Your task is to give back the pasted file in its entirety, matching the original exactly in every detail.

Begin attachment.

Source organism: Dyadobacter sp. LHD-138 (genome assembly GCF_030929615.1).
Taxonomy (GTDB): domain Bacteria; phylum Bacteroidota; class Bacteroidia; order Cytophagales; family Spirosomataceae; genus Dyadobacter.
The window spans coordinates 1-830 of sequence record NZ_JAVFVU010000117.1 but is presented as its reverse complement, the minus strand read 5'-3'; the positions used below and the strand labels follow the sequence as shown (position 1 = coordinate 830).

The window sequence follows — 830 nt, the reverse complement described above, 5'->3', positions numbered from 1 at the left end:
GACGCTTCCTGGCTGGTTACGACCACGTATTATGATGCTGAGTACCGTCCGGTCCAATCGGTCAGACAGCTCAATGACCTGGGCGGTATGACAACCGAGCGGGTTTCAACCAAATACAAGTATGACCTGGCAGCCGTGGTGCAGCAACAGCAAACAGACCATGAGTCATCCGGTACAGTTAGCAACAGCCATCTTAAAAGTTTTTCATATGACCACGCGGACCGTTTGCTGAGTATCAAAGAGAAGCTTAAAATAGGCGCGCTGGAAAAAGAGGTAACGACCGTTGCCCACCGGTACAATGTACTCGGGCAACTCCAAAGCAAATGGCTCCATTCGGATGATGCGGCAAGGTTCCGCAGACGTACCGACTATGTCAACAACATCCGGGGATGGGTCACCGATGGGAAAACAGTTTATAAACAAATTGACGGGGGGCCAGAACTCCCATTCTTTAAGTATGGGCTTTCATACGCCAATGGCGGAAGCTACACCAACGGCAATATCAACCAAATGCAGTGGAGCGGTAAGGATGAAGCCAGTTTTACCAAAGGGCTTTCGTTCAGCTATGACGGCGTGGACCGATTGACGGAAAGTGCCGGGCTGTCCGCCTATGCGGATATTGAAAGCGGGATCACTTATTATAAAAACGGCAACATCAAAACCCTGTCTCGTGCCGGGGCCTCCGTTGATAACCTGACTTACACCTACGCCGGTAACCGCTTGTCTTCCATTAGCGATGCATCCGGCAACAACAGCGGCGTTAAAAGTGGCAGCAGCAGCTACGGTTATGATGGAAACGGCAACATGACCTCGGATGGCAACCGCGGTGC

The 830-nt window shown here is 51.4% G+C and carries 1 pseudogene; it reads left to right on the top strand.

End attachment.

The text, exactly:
Source organism: Dyadobacter sp. LHD-138 (genome assembly GCF_030929615.1).
Taxonomy (GTDB): domain Bacteria; phylum Bacteroidota; class Bacteroidia; order Cytophagales; family Spirosomataceae; genus Dyadobacter.
The window spans coordinates 1-830 of sequence record NZ_JAVFVU010000117.1 but is presented as its reverse complement, the minus strand read 5'-3'; the positions used below and the strand labels follow the sequence as shown (position 1 = coordinate 830).

The window sequence follows — 830 nt, the reverse complement described above, 5'->3', positions numbered from 1 at the left end:
GACGCTTCCTGGCTGGTTACGACCACGTATTATGATGCTGAGTACCGTCCGGTCCAATCGGTCAGACAGCTCAATGACCTGGGCGGTATGACAACCGAGCGGGTTTCAACCAAATACAAGTATGACCTGGCAGCCGTGGTGCAGCAACAGCAAACAGACCATGAGTCATCCGGTACAGTTAGCAACAGCCATCTTAAAAGTTTTTCATATGACCACGCGGACCGTTTGCTGAGTATCAAAGAGAAGCTTAAAATAGGCGCGCTGGAAAAAGAGGTAACGACCGTTGCCCACCGGTACAATGTACTCGGGCAACTCCAAAGCAAATGGCTCCATTCGGATGATGCGGCAAGGTTCCGCAGACGTACCGACTATGTCAACAACATCCGGGGATGGGTCACCGATGGGAAAACAGTTTATAAACAAATTGACGGGGGGCCAGAACTCCCATTCTTTAAGTATGGGCTTTCATACGCCAATGGCGGAAGCTACACCAACGGCAATATCAACCAAATGCAGTGGAGCGGTAAGGATGAAGCCAGTTTTACCAAAGGGCTTTCGTTCAGCTATGACGGCGTGGACCGATTGACGGAAAGTGCCGGGCTGTCCGCCTATGCGGATATTGAAAGCGGGATCACTTATTATAAAAACGGCAACATCAAAACCCTGTCTCGTGCCGGGGCCTCCGTTGATAACCTGACTTACACCTACGCCGGTAACCGCTTGTCTTCCATTAGCGATGCATCCGGCAACAACAGCGGCGTTAAAAGTGGCAGCAGCAGCTACGGTTATGATGGAAACGGCAACATGACCTCGGATGGCAACCGCGGTGC

The 830-nt window shown here is 51.4% G+C and carries 1 pseudogene; it reads left to right on the top strand.